REVIEW Mike Roth and John Henning's engrossing documentary chronicles the public firestorm that ensued after the Massachusetts Supreme Court ruled in favor of same-sex wedlock in 2003. A state constitutional amendment (loudly supported by Gov. Mitt Romney) was promptly drafted to ban it. When election time rolled around the next fall after several months of marriage ceremonies candidates' stance on the issue was make-or-break for many citizens. Read more »
Perhaps because Marin County is the pasture to which many a semi-retired rock star got put out, the Mill Valley Film Festival has long emphasized music-related film and live performance. Now that the festival is officially over 30 (and hence untrustworthy according to ancient wisdom), MVFF '08 will wave its vintage freak flag even harder than usual.
We have seen the future of retro-rockumentary here, and it is groovy, man. Nothing dials the lysergic clock to quarter-past-wow faster than a dose of tribal-love rock. Read more »
The man himself would probably enjoy his artistic evolution being described as ass-backward. After a few years' absence, Italian director Tinto Brass re-emerged in the late 1970s with two world-class sleaze hits Nazisploitation opus Salon Kitty (1976) and the notorious Penthouse-produced Caligula (1979), which he and scenarist Gore Vidal disowned (for different reasons). Thereafter he settled into glossy softcore romps whose fetish focus made him cinema's Trunk-Junk Laureate to Russ Meyer's Bard of Boob. Read more »
REVIEW When Lisa (Kerry Washington) and Chris Mattson (Patrick Wilson) move into their "starter house" since it has a three-car garage, sizable pool, sweeping hillside view, and god knows how many bedrooms, perhaps they ultimately plan to buy a castle it seems a plus that their next-door neighbor is a policeman. Unfortunately, LAPD officer Abel Turner (Samuel L. Jackson) has a rather heavy-handed sense of justice both on and off-duty. A widower who keeps his two children on a tight disciplinary leash, he has very specific ideas about what's right and wrong. Read more »
Apologies to all Nathaniel Hawthorne and Herman Melville fans out there, but the American novel didn't get good until it shook off the last vestiges of Puritanism and risked a certain shock factor. It wasn't just the authors pushing potentially offensive social-realist (Stephen Crane, Theodore Dreiser, Upton Sinclair) or unflattering social-elite-portraiture boundaries (Edith Wharton, Henry James, etc.) who made the upstart nation's lit suddenly comparable to the Old World's new output. Read more »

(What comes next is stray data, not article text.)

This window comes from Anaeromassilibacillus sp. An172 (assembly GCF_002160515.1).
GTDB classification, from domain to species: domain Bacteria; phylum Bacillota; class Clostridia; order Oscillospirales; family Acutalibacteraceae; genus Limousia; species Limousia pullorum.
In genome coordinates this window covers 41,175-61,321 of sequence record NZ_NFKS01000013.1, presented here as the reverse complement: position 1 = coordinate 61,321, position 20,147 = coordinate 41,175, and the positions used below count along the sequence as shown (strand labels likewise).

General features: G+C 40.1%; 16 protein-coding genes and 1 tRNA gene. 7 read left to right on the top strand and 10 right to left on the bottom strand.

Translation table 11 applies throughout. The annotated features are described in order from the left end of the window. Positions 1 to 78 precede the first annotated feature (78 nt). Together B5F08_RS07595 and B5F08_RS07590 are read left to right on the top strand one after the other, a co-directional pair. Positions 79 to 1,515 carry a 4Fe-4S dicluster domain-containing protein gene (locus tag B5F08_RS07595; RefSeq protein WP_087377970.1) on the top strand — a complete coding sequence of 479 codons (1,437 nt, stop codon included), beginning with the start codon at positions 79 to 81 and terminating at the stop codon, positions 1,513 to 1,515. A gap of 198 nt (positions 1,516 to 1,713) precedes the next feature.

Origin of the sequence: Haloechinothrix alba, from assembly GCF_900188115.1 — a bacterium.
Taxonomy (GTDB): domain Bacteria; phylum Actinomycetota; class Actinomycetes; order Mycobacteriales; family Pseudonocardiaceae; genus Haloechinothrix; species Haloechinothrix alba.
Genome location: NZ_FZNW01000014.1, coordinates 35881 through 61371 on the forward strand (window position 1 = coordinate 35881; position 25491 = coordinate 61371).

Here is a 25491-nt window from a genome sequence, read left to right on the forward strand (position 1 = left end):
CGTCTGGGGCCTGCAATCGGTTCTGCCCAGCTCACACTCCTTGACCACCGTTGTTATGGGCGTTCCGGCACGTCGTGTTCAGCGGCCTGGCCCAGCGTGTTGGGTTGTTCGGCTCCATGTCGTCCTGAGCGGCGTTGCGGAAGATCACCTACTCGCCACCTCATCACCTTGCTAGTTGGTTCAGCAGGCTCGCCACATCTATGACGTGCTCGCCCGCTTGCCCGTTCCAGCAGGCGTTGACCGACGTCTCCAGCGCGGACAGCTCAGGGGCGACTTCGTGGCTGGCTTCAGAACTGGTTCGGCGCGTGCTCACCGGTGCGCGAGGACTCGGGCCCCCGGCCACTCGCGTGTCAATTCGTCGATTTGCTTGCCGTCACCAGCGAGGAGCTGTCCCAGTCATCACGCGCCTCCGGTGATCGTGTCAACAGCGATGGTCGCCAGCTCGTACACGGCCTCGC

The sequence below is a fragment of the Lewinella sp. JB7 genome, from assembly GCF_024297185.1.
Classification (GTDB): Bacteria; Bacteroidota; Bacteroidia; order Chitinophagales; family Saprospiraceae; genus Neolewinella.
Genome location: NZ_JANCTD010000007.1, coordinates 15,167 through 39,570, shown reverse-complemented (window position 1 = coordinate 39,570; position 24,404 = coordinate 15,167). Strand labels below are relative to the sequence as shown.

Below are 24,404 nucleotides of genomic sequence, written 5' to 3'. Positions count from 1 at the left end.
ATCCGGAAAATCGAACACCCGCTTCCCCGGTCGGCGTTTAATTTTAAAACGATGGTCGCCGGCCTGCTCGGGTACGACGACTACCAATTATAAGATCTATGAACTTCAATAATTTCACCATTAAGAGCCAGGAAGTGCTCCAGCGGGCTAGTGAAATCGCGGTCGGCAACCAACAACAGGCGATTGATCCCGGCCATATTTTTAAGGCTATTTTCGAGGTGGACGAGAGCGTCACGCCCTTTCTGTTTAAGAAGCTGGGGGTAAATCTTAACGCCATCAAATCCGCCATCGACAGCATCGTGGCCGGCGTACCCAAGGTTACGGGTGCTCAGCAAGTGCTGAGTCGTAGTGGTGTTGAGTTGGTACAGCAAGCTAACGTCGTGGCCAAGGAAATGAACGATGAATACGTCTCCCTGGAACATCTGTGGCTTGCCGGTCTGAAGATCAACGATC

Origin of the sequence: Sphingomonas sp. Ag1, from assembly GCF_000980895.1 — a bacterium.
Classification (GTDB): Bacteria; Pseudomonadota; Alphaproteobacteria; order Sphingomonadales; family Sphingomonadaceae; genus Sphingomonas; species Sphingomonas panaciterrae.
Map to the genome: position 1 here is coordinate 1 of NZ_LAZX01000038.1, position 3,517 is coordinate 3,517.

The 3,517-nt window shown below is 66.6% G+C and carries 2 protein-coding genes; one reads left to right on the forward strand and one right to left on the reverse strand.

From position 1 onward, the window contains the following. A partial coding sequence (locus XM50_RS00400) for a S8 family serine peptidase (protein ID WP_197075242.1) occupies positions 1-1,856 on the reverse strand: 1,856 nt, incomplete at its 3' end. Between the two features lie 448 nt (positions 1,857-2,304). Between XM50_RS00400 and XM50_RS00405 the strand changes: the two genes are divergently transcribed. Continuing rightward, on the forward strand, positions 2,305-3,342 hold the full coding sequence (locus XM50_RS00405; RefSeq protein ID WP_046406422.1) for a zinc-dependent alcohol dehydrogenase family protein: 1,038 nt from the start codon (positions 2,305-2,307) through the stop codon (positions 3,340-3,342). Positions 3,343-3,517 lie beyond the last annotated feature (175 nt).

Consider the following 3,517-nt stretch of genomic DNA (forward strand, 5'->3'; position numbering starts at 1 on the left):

PREVIEW Break out your go-go boots for this four-day flashback to Los Angeles' 1960s experience hosted by Dominic Priore, author of Riot on Sunset Strip: Rock 'n' Roll's Last Stand in Hollywood and Smile: The Story of Brian Wilson's Lost Masterpiece. Read more »
When conservatives wax nostalgic for a family-values America that liberals are hell bent on destroying forever, they're basically talking about the 1950s that last oasis of prosperity for guiltless acquisitiveness, formulaic gender roles, and general agreement not to discuss any round peg not fitting into a square hole. Read more »
REVIEW This first feature by the Jacobson brothers director Clayton and leading actor Shane, also coscenarists is about a beleaguered working-class stiff. His disgraceful (to everyone but him) job is delivering and maintaining rental portaloos (read: portable toilets) to various public events, many attracting patrons who can't keep their aim straight or food down. Kenny has a bratty son, a vicious ex-wife, unreliable coworkers, an endlessly criticizing father, and myriad other woes. Read more »
Italy seldom figures much in Holocaust studies, as its Jewish population was relatively small (just under 50,000) and only about one-fifth failed to survive the war even after far more anti-Semitic German occupiers and policies wrested power from Benito Mussolini in 1943.
But statistically limited evil is still evil. Italian (even papal) complicity in crimes against Jewry has weighed more heavily on the national conscience lately, if a recent spate of meditations on the subject in various media is any indication. Read more »
The orphan was a staple figure in silent cinema. She or he evoked the pathos required in sentimental melodramas, and also highlighted a prevalent social problem. The predicament wasn't that orphans existed so much as that orphanages did. Dickensian clichés of wicked minders profiting from the ill-keeping of abused and undernourished charges were often not far from the truth.
The notion that flowers of pure innocence might spring from this kind of environmental mire was a popular dramatic conceit. Read more »